I used to be a dog owner. I like to say that my first children were of the four-legged variety, before I became a mom. I had a black lab for almost 15 years…I take great pride that he lived for so long (most labs live 10-12 years). He eventually got so old that he couldn’t control his back hips or his bowels (common for larger dogs like labs) and after a year of cleaning up poop in my house, I finally called a special vet who makes the dreaded final house calls and she put him to sleep in our living room. It was one of the most painful days of my life.
My kids are of the age where many of their friends’ families are getting puppies. My daughter has been begging me to get a puppy, but fortunately, I’ve been able to avoid dog ownership, as our landlord doesn’t allow pets (she made a special exception for the tortoise). Plus, when they’re at their dad’s I don’t want to be stuck with taking care of a dog on my own, and they wouldn’t be able to bring the dog to his apartment because his landlord doesn’t allow pets either (although they made a special exception for their cat). For the past 6 months, I don’t think a day has gone by when my daughter hasn’t sweetly mentioned what wonderful pets dogs are or said “Mom, tell me more about what you like about puppies” (she’s an amazing negotiator for her 8 years).
This past weekend, I agreed to help watch my friend’s 6-month old lab puppy (we’ll call him Rusty, to protect his identity. In case, you know, he reads this). I thought it would be a great opportunity to test the kids out with a dog, and I only had to walk him twice, so I happily agreed to be part of Team Rusty (my friend smartly divided up the 2 days of dog-watching among 4 different friends to lessen the impact). I helped out on Saturday evening with the dinnertime walk/wear-out-the-puppy meetup at a local park. It brought back memories of taking my lab to a park to get him the exercise labs so desperately need so they don’t turn into house-destroying tornadoes.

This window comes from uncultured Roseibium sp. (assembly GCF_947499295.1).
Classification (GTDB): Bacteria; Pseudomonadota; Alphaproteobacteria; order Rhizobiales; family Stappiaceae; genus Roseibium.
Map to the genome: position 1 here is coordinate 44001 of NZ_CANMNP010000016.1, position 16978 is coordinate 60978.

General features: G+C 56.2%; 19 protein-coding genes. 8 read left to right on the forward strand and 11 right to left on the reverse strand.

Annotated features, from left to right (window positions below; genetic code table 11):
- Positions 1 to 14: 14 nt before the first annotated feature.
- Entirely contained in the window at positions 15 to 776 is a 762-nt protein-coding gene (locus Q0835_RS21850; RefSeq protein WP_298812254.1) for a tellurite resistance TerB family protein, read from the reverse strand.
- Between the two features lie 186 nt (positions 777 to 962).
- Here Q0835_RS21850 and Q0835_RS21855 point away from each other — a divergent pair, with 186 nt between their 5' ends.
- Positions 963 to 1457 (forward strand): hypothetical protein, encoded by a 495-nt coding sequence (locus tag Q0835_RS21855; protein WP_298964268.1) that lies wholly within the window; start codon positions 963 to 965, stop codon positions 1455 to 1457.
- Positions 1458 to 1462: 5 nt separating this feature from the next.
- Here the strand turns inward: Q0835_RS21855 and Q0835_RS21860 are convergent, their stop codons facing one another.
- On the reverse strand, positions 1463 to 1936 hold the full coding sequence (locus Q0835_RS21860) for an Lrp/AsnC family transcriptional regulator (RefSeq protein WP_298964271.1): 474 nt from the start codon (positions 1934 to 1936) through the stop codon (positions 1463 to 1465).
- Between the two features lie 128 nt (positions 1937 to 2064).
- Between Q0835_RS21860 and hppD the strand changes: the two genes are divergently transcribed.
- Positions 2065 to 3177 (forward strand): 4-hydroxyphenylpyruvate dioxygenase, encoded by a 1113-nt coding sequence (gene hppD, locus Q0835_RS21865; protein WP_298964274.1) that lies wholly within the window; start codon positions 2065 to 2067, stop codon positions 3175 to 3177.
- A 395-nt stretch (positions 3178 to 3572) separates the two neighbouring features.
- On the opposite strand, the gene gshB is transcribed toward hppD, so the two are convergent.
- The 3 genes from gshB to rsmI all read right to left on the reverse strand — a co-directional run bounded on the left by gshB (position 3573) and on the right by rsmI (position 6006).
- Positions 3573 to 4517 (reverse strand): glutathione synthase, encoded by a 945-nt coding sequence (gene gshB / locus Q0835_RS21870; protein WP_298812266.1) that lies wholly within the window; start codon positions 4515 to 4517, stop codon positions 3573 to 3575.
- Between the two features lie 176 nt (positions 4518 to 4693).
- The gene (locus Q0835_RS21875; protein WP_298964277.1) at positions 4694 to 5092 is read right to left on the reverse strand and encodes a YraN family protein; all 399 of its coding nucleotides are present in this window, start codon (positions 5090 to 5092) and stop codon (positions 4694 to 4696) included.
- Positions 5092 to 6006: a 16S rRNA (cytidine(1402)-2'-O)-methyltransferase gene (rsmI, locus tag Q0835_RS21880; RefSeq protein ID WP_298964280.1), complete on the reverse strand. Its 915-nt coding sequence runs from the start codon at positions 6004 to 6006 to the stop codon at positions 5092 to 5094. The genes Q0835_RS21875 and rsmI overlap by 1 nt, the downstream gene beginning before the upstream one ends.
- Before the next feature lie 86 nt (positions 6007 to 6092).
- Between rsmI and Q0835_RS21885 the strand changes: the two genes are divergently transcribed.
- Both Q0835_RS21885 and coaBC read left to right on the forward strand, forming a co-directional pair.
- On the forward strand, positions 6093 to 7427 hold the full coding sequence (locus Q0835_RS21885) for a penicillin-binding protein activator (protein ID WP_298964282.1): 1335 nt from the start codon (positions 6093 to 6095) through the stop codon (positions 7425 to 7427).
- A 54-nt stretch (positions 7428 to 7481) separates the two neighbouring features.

We got to the park and the kids immediately ran to the playground. I was left holding the ChuckIt while Rusty barked and pleaded with me to please throw the goddamn ball already! So, I heaved the ball into the air and enjoyed watching him fetch. He hurled himself at it and proudly ran back, chomping on the tennis ball and salivating all over it. He came over and dropped the ball (good boy!) but when I reached over to pick it up he bit at the ChuckIt (bad dog!). Ooh! My dog-training instincts re-awakened as I recognized an opportunity to do some canine development. “WAIT!” I said sharply to Rusty and started leaning down to pick up the ball. He charged the ball again, so I grabbed his collar and jerked him back, saying “WAIT!” His eyes never left the ball. We tried it again. He charged it again. I yanked him back and yelled “BAH!” We tried it again. This time he watched. I slowly reached down and scooped up the ball and then yelled “Good Wait, Rusty!” and hurled the ball for him to chase. We worked on this for about 30 minutes. I was thrilled that toward the end, he seemed to be getting it (he’s a pure-bred lab, so I’m counting on some intelligence there). By this time, my children were climbing the backstop of the baseball field at the park and Rusty was seeking out shade and lying down whenever he brought the ball back, so we called it a day and walked Rusty home. I lucked out in that he never pooped the whole time, so I didn’t have to break out the pastic baggie for clean-up duty (I always really hated that part about dogs).
It was a good reminder that puppies are a buttload of work. On the walk back to Rusty’s house, my daughter talked about all the reasons we should get a dog (they’re comforting, they protect the house, they encourage us to get exercise when we walk them, etc.) until I pointed out that she and her brother had not helped at all with Rusty at the park. She looked at me funny and then gently explained that she didn’t want a lab because they are too much work and too physical. She wants us to get a cute little terrier puppy, which she assured me would be much, much easier than taking care of Rusty.
Ah, yeah right. 😉
Easier for *you* to take care of the terrier, no doubt. 🙂